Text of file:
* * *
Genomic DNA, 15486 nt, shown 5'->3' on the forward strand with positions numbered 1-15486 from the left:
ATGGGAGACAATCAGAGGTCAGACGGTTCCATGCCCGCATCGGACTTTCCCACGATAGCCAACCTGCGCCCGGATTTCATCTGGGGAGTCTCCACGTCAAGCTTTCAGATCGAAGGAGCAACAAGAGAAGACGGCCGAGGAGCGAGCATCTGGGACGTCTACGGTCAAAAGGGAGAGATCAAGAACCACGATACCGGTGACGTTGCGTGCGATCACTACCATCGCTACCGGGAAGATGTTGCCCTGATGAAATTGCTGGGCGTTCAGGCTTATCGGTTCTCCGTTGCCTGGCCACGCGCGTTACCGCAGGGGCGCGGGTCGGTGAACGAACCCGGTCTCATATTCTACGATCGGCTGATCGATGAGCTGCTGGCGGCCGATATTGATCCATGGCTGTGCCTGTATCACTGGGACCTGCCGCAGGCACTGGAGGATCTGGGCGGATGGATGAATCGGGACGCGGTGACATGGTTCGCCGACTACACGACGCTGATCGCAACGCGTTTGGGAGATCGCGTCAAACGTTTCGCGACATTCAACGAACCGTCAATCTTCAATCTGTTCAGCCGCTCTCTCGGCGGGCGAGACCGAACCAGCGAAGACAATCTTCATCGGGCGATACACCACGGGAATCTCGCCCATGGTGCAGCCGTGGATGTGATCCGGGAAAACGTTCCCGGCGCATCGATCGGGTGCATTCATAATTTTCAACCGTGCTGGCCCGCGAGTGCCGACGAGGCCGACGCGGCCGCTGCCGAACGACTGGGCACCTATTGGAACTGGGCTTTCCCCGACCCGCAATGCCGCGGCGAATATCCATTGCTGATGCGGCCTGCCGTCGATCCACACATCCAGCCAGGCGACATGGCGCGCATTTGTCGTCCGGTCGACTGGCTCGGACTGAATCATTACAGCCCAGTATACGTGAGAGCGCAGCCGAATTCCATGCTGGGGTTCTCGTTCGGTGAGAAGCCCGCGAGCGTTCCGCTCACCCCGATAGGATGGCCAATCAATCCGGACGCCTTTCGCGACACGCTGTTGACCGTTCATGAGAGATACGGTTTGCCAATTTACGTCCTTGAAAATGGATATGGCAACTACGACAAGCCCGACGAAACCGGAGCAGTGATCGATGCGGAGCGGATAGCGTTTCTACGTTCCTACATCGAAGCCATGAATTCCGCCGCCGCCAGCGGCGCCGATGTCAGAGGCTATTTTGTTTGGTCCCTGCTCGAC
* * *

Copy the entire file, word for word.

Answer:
Genomic DNA, 15486 nt, shown 5'->3' on the forward strand with positions numbered 1-15486 from the left:
ATGGGAGACAATCAGAGGTCAGACGGTTCCATGCCCGCATCGGACTTTCCCACGATAGCCAACCTGCGCCCGGATTTCATCTGGGGAGTCTCCACGTCAAGCTTTCAGATCGAAGGAGCAACAAGAGAAGACGGCCGAGGAGCGAGCATCTGGGACGTCTACGGTCAAAAGGGAGAGATCAAGAACCACGATACCGGTGACGTTGCGTGCGATCACTACCATCGCTACCGGGAAGATGTTGCCCTGATGAAATTGCTGGGCGTTCAGGCTTATCGGTTCTCCGTTGCCTGGCCACGCGCGTTACCGCAGGGGCGCGGGTCGGTGAACGAACCCGGTCTCATATTCTACGATCGGCTGATCGATGAGCTGCTGGCGGCCGATATTGATCCATGGCTGTGCCTGTATCACTGGGACCTGCCGCAGGCACTGGAGGATCTGGGCGGATGGATGAATCGGGACGCGGTGACATGGTTCGCCGACTACACGACGCTGATCGCAACGCGTTTGGGAGATCGCGTCAAACGTTTCGCGACATTCAACGAACCGTCAATCTTCAATCTGTTCAGCCGCTCTCTCGGCGGGCGAGACCGAACCAGCGAAGACAATCTTCATCGGGCGATACACCACGGGAATCTCGCCCATGGTGCAGCCGTGGATGTGATCCGGGAAAACGTTCCCGGCGCATCGATCGGGTGCATTCATAATTTTCAACCGTGCTGGCCCGCGAGTGCCGACGAGGCCGACGCGGCCGCTGCCGAACGACTGGGCACCTATTGGAACTGGGCTTTCCCCGACCCGCAATGCCGCGGCGAATATCCATTGCTGATGCGGCCTGCCGTCGATCCACACATCCAGCCAGGCGACATGGCGCGCATTTGTCGTCCGGTCGACTGGCTCGGACTGAATCATTACAGCCCAGTATACGTGAGAGCGCAGCCGAATTCCATGCTGGGGTTCTCGTTCGGTGAGAAGCCCGCGAGCGTTCCGCTCACCCCGATAGGATGGCCAATCAATCCGGACGCCTTTCGCGACACGCTGTTGACCGTTCATGAGAGATACGGTTTGCCAATTTACGTCCTTGAAAATGGATATGGCAACTACGACAAGCCCGACGAAACCGGAGCAGTGATCGATGCGGAGCGGATAGCGTTTCTACGTTCCTACATCGAAGCCATGAATTCCGCCGCCGCCAGCGGCGCCGATGTCAGAGGCTATTTTGTTTGGTCCCTGCTCGAC